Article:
Gorey is slowly emerging as one of the more unclubbable American greats, like Lovecraft or Joseph Cornell, but for now his cremated remains lie without a gravestone in a cemetery in Ironton, Ohio (his choices for an inscription, should a stone ever arrive, were his two favourite mottos: “O, the of it all” (sic) and “Not really”). A final revelation, for most of us, is that substantial early works have been found since his death, including the complete manuscript of an early book in Mr Earbrass style, and another extensive but unfinished work entitled Poobelle; or, The Guinea-Pig’s Revenge. He may yet come to us from beyond the grave.
This is Gorey’s first biography, and on the whole it is terrible. Dery laments that “Gorey never spent time on the Freudian couch”, and he is at pains to find evidence of homosexuality in every pen and brush stroke. He thinks that “viewing Gorey’s art through the lens of gay history and queer studies” is clever and helpful — when it is in fact diminishing and patronising, and as bad or as silly as interpreting Picasso in the light of baldness studies, or Toulouse-Lautrec with regards to shortness studies. WH Auden, for example, is called “gay poet WH Auden”. I hate this. Lear and Ivy Compton-Burnett are likewise placed in the ghetto.
There’s no question Dery knows the work extremely well, and has dug assiduously into the life. He’s struggled, a little, to organise his material. There’s a great deal of repetition in this book. We hear (correctly, but too often) how Gorey’s work absorbed or reflected Japanese influences... surrealism and Dada, occultism, Edward Lear, Tenniel, Taoism, the aesthetic of silent film, Golden-Age crime, Ronald Firbank and Ivy Compton-Burnett, Victorian (and previous) morality literature, penny-dreadfuls and ballet. And sometimes, with his earnest Freudian or Derridean analyses and gushing superlatives (‘capstone’, ‘masterpiece’, ‘tour de force’ etc), you feel that Dery might be — as was said of critiquing Wodehouse — taking a spade to a souffle.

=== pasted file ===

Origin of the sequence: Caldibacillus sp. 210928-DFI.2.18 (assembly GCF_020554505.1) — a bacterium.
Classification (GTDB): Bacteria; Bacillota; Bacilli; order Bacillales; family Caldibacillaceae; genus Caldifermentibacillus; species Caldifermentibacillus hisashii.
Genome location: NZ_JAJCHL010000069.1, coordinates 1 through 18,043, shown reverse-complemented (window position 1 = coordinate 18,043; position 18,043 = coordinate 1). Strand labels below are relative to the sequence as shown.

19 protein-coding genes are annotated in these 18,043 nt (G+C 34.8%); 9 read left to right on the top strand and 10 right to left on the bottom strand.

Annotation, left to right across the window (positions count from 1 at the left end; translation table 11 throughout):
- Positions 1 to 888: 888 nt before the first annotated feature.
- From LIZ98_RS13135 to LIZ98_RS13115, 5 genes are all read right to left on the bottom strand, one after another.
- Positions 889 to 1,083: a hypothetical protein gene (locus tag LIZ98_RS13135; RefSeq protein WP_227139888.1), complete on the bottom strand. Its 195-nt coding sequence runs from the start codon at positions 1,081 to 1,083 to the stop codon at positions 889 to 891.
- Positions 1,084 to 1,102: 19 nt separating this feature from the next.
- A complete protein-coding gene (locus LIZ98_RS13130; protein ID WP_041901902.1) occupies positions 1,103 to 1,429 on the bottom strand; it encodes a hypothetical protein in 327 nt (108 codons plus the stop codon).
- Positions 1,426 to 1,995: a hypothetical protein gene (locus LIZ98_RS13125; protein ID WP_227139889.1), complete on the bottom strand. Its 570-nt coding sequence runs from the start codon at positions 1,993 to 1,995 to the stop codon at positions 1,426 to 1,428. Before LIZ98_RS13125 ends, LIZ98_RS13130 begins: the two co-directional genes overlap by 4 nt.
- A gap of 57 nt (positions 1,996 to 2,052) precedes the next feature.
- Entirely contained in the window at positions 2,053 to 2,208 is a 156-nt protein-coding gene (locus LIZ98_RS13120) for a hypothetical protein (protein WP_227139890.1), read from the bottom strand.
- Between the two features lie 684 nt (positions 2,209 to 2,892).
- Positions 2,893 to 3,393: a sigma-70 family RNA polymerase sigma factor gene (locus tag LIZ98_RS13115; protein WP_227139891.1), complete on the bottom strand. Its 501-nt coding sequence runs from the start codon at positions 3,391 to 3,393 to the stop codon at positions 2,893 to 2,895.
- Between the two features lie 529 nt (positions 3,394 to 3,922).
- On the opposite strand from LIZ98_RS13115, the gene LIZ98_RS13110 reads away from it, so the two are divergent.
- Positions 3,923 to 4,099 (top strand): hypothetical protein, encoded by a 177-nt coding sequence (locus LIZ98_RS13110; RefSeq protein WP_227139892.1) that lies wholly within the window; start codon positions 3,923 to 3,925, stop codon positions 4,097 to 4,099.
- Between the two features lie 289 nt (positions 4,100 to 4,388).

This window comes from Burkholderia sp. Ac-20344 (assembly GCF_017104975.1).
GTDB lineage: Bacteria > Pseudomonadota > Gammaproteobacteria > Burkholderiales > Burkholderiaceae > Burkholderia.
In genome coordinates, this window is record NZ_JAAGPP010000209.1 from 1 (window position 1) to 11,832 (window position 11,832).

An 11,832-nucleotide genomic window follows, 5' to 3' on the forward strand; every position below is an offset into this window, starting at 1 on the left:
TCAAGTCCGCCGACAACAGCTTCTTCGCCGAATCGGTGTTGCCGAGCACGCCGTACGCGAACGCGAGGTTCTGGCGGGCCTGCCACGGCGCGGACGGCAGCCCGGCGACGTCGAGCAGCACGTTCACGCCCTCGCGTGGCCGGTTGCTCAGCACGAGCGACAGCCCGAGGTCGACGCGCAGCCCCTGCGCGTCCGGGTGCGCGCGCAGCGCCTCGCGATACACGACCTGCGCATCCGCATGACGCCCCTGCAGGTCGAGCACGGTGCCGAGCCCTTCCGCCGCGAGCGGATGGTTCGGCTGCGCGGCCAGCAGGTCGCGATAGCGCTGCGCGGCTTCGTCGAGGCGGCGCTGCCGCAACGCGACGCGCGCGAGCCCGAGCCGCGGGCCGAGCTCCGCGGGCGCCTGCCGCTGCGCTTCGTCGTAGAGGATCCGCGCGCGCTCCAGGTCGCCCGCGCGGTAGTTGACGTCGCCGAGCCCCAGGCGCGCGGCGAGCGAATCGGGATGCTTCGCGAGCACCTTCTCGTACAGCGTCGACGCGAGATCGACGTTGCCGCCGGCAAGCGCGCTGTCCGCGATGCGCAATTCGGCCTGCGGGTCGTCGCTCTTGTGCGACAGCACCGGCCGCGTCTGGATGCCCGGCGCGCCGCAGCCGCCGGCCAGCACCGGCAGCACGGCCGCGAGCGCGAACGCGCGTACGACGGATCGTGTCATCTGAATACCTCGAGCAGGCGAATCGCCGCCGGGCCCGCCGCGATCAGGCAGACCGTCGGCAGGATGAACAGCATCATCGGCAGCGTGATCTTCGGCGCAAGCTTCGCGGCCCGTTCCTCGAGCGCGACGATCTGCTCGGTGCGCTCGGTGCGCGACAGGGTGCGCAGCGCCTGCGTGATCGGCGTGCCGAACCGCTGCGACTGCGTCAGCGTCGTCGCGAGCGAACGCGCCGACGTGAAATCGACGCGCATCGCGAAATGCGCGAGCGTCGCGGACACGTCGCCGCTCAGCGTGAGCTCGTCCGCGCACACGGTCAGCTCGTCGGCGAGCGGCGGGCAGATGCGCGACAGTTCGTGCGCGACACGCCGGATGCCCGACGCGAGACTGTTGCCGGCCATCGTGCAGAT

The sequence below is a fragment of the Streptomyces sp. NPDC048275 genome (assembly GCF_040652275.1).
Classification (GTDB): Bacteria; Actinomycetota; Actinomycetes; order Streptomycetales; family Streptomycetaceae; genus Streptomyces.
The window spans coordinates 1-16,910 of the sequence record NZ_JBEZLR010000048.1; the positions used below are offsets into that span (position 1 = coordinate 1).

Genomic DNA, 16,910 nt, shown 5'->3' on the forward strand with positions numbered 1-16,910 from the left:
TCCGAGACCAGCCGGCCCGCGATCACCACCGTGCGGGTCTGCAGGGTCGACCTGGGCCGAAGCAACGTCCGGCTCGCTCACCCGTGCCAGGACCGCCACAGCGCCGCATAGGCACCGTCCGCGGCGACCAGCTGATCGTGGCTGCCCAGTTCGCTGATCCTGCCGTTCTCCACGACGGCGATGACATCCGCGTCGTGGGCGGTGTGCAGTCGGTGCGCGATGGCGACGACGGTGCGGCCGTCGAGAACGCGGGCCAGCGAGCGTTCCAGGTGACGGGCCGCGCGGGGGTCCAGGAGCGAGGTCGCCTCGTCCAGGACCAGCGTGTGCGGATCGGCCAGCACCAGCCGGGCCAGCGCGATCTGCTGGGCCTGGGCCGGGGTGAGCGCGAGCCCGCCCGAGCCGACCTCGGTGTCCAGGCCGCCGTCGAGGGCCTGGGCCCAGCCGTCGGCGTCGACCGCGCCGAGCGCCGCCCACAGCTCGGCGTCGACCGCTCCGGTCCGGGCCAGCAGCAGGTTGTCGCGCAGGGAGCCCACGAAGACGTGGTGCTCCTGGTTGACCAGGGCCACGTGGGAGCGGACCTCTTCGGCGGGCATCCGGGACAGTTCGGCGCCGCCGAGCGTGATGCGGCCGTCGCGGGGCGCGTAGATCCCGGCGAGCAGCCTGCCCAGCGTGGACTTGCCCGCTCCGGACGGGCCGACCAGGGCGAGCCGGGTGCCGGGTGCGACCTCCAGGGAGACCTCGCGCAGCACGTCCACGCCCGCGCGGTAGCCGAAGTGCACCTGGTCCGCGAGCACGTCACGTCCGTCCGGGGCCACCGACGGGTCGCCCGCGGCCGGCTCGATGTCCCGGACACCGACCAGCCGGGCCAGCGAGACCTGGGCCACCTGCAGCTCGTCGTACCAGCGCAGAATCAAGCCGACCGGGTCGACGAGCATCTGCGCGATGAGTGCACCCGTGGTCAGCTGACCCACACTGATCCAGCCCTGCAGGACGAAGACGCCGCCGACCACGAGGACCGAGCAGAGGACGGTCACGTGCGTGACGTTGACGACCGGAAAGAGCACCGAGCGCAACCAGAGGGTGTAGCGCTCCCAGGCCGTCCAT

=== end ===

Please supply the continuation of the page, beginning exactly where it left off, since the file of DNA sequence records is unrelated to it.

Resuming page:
And the outsize persona was in some ways a red herring. Other than his memorable attire and committed balletomania, Gorey’s life was, as Dery says, “disappointingly normal.”...
Faced with so much ordinariness, Dery does his best, which proves to be more than enough. “Born to Be Posthumous” is an entertaining account of an artist who liked to be coy with anybody who dared to write about him. “Part of me is genuinely eccentric,” Gorey once said. “Part of me is a bit of a put-on.”...But Dery also knows that a stubborn enigma was essential to his subject’s charm, and by the end of his book, he relents: For all his desire to parse every symbol and clarify every joke, he has to let Gorey be.
It is a marker of Dery’s assiduity as a biographer that with so many of the details of Gorey’s life at best obscure and sometimes concealed that he has still managed to turn out a book that runs to the high side of 400 pages and one that is as engaging and entertaining as this.
Partly that’s down to his engagement with and enjoyment of Gorey’s work (his close readings of Gorey’s texts are full of insight and obvious pleasure). But partly, too, it’s the mystery of the man that he is engaged with that engages. Because, sometimes, as every detective fiction fan knows, the mystery is more interesting than the solution.